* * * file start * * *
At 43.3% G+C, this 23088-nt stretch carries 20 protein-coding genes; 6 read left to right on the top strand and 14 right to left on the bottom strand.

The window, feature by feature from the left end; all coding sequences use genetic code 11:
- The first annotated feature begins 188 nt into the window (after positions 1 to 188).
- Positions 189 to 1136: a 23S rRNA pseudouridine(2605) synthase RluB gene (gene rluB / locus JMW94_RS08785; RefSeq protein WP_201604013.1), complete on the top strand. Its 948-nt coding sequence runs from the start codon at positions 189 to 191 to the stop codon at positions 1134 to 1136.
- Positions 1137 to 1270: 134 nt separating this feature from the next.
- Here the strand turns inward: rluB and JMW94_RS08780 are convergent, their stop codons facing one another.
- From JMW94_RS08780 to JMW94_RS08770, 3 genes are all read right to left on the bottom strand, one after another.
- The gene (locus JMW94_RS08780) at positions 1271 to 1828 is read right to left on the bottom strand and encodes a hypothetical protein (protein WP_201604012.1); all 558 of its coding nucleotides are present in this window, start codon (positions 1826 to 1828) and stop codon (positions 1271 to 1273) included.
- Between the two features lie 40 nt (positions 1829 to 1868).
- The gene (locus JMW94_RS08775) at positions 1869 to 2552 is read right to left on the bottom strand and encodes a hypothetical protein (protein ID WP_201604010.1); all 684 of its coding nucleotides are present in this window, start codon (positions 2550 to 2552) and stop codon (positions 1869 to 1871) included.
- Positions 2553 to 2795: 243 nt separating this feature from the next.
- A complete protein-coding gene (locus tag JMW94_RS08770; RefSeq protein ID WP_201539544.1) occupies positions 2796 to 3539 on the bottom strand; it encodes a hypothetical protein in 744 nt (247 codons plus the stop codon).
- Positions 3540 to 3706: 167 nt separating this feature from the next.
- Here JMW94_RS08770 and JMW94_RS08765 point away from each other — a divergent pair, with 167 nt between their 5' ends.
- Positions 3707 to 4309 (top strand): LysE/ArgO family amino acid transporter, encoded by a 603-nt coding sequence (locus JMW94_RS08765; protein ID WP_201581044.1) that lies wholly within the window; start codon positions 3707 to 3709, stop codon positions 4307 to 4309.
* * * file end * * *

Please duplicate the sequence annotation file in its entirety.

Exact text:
At 43.3% G+C, this 23088-nt stretch carries 20 protein-coding genes; 6 read left to right on the top strand and 14 right to left on the bottom strand.

The window, feature by feature from the left end; all coding sequences use genetic code 11:
- The first annotated feature begins 188 nt into the window (after positions 1 to 188).
- Positions 189 to 1136: a 23S rRNA pseudouridine(2605) synthase RluB gene (gene rluB / locus JMW94_RS08785; RefSeq protein WP_201604013.1), complete on the top strand. Its 948-nt coding sequence runs from the start codon at positions 189 to 191 to the stop codon at positions 1134 to 1136.
- Positions 1137 to 1270: 134 nt separating this feature from the next.
- Here the strand turns inward: rluB and JMW94_RS08780 are convergent, their stop codons facing one another.
- From JMW94_RS08780 to JMW94_RS08770, 3 genes are all read right to left on the bottom strand, one after another.
- The gene (locus JMW94_RS08780) at positions 1271 to 1828 is read right to left on the bottom strand and encodes a hypothetical protein (protein WP_201604012.1); all 558 of its coding nucleotides are present in this window, start codon (positions 1826 to 1828) and stop codon (positions 1271 to 1273) included.
- Between the two features lie 40 nt (positions 1829 to 1868).
- The gene (locus JMW94_RS08775) at positions 1869 to 2552 is read right to left on the bottom strand and encodes a hypothetical protein (protein ID WP_201604010.1); all 684 of its coding nucleotides are present in this window, start codon (positions 2550 to 2552) and stop codon (positions 1869 to 1871) included.
- Positions 2553 to 2795: 243 nt separating this feature from the next.
- A complete protein-coding gene (locus tag JMW94_RS08770; RefSeq protein ID WP_201539544.1) occupies positions 2796 to 3539 on the bottom strand; it encodes a hypothetical protein in 744 nt (247 codons plus the stop codon).
- Positions 3540 to 3706: 167 nt separating this feature from the next.
- Here JMW94_RS08770 and JMW94_RS08765 point away from each other — a divergent pair, with 167 nt between their 5' ends.
- Positions 3707 to 4309 (top strand): LysE/ArgO family amino acid transporter, encoded by a 603-nt coding sequence (locus JMW94_RS08765; protein ID WP_201581044.1) that lies wholly within the window; start codon positions 3707 to 3709, stop codon positions 4307 to 4309.